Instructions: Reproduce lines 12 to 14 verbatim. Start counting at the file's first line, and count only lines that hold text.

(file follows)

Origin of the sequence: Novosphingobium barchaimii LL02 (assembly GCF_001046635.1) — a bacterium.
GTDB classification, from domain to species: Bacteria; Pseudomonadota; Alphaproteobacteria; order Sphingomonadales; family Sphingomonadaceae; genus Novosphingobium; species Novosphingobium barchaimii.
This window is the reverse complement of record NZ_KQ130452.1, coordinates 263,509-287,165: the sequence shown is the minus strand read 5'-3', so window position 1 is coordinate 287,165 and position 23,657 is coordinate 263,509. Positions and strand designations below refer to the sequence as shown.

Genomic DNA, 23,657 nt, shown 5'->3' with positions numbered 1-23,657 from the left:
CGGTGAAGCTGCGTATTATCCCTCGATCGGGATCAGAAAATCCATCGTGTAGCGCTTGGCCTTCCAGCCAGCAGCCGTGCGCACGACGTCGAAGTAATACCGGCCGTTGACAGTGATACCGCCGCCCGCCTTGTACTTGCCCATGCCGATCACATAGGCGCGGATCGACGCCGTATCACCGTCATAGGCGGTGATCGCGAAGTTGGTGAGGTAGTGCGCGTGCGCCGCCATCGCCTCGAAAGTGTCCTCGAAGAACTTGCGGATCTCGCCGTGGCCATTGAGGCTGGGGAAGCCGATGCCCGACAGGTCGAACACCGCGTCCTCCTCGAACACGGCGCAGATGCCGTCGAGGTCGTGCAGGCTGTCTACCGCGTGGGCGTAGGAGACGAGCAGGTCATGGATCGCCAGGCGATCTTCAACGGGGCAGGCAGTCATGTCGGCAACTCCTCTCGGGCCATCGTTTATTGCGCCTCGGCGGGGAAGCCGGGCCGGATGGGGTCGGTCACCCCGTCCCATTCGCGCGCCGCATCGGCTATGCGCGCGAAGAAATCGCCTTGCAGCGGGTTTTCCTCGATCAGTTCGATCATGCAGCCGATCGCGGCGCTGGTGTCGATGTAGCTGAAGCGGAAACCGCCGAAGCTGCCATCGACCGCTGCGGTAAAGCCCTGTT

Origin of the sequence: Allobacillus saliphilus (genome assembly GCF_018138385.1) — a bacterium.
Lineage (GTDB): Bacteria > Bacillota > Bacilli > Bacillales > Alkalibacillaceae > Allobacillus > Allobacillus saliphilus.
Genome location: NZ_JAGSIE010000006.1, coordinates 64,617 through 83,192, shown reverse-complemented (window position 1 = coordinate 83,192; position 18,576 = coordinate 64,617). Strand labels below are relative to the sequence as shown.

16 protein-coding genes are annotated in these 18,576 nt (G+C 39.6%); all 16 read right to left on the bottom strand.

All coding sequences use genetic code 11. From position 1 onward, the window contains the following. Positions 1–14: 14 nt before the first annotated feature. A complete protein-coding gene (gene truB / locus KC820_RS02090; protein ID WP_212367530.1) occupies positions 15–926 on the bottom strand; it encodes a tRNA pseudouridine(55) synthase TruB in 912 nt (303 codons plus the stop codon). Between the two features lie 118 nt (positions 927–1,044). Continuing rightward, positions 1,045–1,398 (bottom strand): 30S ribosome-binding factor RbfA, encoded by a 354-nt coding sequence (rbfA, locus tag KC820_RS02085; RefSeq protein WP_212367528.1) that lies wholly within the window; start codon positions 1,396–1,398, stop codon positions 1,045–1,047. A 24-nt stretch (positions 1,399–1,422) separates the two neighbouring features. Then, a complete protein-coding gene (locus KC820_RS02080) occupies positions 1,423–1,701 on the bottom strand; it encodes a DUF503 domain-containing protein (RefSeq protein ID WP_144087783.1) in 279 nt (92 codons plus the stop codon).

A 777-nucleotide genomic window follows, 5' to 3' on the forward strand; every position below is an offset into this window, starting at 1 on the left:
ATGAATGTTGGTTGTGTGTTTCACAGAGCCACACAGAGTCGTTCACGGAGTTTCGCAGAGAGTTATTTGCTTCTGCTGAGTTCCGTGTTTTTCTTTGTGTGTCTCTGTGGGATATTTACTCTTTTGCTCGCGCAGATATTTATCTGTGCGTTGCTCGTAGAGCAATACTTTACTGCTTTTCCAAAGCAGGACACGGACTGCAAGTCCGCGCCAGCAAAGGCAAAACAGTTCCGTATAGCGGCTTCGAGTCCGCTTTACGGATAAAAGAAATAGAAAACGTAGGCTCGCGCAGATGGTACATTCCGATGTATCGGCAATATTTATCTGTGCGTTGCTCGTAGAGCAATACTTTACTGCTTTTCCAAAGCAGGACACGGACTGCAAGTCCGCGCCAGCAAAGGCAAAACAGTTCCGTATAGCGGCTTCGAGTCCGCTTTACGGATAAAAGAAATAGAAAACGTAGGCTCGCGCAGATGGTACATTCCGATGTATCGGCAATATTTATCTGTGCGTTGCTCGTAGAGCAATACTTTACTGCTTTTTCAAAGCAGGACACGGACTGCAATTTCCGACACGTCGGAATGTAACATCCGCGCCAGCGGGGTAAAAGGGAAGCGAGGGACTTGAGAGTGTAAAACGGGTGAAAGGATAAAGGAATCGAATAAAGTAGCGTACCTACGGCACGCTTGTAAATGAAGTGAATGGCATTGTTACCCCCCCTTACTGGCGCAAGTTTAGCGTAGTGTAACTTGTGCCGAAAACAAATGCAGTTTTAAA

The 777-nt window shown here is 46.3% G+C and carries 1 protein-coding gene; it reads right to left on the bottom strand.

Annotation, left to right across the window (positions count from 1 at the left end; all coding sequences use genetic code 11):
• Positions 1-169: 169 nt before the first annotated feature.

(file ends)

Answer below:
ATGAATGTTGGTTGTGTGTTTCACAGAGCCACACAGAGTCGTTCACGGAGTTTCGCAGAGAGTTATTTGCTTCTGCTGAGTTCCGTGTTTTTCTTTGTGTGTCTCTGTGGGATATTTACTCTTTTGCTCGCGCAGATATTTATCTGTGCGTTGCTCGTAGAGCAATACTTTACTGCTTTTCCAAAGCAGGACACGGACTGCAAGTCCGCGCCAGCAAAGGCAAAACAGTTCCGTATAGCGGCTTCGAGTCCGCTTTACGGATAAAAGAAATAGAAAACGTAGGCTCGCGCAGATGGTACATTCCGATGTATCGGCAATATTTATCTGTGCGTTGCTCGTAGAGCAATACTTTACTGCTTTTCCAAAGCAGGACACGGACTGCAAGTCCGCGCCAGCAAAGGCAAAACAGTTCCGTATAGCGGCTTCGAGTCCGCTTTACGGATAAAAGAAATAGAAAACGTAGGCTCGCGCAGATGGTACATTCCGATGTATCGGCAATATTTATCTGTGCGTTGCTCGTAGAGCAATACTTTACTGCTTTTTCAAAGCAGGACACGGACTGCAATTTCCGACACGTCGGAATGTAACATCCGCGCCAGCGGGGTAAAAGGGAAGCGAGGGACTTGAGAGTGTAAAACGGGTGAAAGGATAAAGGAATCGAATAAAGTAGCGTACCTACGGCACGCTTGTAAATGAAGTGAATGGCATTGTTACCCCCCCTTACTGGCGCAAGTTTAGCGTAGTGTAACTTGTGCCGAAAACAAATGCAGTTTTAAA

The 777-nt window shown here is 46.3% G+C and carries 1 protein-coding gene; it reads right to left on the bottom strand.

Annotation, left to right across the window (positions count from 1 at the left end; all coding sequences use genetic code 11):